Paris. 8:44 a.m.
A siren wails, far away.
Kate Moore is lingering in front of school, her daily dose of sidewalk-swimming in a sea of expat moms, gossip and chitchat and a dizzying ping-pong of cheek kisses, usually planted on both sides of the face but sometimes three pecks, or for some lunatics four separate kisses.
It’s an international school. All the parents are transplants from dozens of different countries, with different ideas about what constitutes the proper sequence. It’s an etiquette minefield, is what it is. And etiquette has never been Kate’s forte.
She cocks her head, trying to discern if the siren is approaching or receding, an instinctual habit—a professional obligation—of assessing potential levels of danger. Here in Paris, at this hour, sirens are unusual. This city is less noisy than other global capitals, London or New York, Mumbai or Hong Kong. And much less than where Kate lived before here: Luxembourg, perhaps the least noisy capital in the world; and Washington, which doesn’t even make the cut of the twenty most populous US cities.
But Kate has traveled plenty. For her job, dispatching her to far-flung destinations in Latin America and Europe. And for the past few years for adventure, driving around the Continent in their aging station wagon, with their EU driver’s licenses and bilingual kids.
Other metropoli have all seemed like more aggressive aural assaults than Paris, with more insistent car horns honked more frequently, more idling trucks and unmufflered motorcycles, jackhammers and pile drivers and bass-heavy music blaring from souped-up sound systems, fire trucks and ambulances and police cars in hot pursuit, the unmistakable urban sounds of urgency, emergency.
It’s in the mornings when Paris feels especially hushed, and in particular this slice of the septième, sleepy cafés on the quiet corners of narrow streets, well-dressed women depositing well-groomed kids at the towering green door of the school’s fortress-like façade, forbidding stone walls from which no sounds can escape, nor for that matter children.
The siren grows louder, nearer.
A curbside fence prevents the kids from running into the street, getting hit by cars. Every school’s sidewalk is lined with these fences, festooned with locked-up bicycles and kick-scooters decorated with decals of football clubs, pop singers, flower petals. The kids are absolutely safe in there.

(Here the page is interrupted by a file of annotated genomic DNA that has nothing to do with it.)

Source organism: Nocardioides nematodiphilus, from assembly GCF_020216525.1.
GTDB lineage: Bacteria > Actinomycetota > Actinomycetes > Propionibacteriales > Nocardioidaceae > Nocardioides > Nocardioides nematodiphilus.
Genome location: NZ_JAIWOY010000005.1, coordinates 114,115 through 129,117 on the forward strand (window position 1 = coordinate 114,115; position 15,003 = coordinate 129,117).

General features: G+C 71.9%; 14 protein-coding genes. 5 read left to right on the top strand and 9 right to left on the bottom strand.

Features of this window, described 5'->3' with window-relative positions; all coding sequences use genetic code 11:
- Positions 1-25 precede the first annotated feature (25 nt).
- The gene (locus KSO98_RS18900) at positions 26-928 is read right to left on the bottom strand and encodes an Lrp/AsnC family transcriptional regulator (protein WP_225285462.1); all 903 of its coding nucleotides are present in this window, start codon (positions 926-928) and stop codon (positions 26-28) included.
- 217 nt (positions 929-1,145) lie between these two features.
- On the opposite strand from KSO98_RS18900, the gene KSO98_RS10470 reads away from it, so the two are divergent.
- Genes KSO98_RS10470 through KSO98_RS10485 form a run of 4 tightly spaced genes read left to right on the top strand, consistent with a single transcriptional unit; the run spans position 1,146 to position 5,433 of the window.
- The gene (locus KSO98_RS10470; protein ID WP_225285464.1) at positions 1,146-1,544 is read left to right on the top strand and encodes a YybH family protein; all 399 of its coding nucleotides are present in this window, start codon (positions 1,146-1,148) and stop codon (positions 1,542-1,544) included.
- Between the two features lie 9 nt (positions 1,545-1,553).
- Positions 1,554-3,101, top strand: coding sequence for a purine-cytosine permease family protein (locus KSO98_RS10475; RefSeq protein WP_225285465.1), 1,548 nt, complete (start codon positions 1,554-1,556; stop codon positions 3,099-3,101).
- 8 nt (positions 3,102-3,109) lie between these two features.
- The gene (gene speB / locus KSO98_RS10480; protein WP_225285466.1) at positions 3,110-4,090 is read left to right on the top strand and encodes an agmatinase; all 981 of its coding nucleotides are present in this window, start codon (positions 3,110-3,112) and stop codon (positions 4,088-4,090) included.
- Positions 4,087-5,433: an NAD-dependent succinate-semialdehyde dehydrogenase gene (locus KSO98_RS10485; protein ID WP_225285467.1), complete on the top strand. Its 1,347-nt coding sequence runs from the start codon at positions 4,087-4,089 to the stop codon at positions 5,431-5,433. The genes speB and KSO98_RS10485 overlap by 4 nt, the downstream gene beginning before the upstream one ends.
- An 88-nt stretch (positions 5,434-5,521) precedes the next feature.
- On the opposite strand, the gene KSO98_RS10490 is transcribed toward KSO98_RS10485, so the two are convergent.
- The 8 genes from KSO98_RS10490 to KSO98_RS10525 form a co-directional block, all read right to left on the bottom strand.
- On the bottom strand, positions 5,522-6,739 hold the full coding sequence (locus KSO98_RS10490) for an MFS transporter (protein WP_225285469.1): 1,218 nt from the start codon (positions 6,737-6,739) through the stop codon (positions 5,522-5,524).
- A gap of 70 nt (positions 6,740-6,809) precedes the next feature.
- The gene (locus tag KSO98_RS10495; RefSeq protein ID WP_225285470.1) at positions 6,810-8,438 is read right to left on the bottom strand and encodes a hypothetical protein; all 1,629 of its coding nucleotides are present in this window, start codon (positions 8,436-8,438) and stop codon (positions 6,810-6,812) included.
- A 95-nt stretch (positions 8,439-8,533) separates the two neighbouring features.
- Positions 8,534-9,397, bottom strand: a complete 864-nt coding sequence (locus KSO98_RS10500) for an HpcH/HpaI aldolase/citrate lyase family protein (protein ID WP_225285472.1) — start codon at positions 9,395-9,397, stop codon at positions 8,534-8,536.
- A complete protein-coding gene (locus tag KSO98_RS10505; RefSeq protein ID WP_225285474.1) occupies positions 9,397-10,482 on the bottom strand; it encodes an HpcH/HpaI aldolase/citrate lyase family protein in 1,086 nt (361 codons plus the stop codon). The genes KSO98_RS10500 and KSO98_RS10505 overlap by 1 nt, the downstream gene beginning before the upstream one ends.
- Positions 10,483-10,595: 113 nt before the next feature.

After the Charlie Hebdo massacre, sirens began to take on a new significance, triggering more vital concerns. Then the November attacks ratcheted up the tension further, and then again the Champs-Elysées shooting, these events produced a permanent propensity to generalized panic.
Sirens no longer suggest a multicar pile-up on the périphérique or a gangland shoot-out in St-Denis—somebody else’s problem, somewhere else. These days, sirens could mean a nightclub shooting, hostages in a grocery store, a madman in a museum. Sirens could mean that Kate should storm into school, drag out her children, initiate one of her emergency protocols, go-bags from the linen closet, the always-gassed-up car in the garage, speeding out of the city toward the secret farmhouse in the Ardennes, or the airbase in the Ruhr, or somewhere else, anywhere else.
These days, sirens could mean anything.
It’s what everyone is talking about, the shopkeepers, restaurateurs, hoteliers. Tourism is down. Locals are wary. Customers scarce. Soldiers and police patrol the streets in threes and fours, heavily armed, flak-jacket clad. Not only near the ministries and embassies, the busy commercial boulevards and the famous monuments, but everywhere, soldiers are loitering even here, on sedate residential streets.
The military has become a permanent presence, the new normal. Sharpshooters have taken positions in the latticework of the Eiffel Tower, the flying buttresses of Notre-Dame, the neoclassical roof of the Arc de Triomphe. Everyone is getting used to it.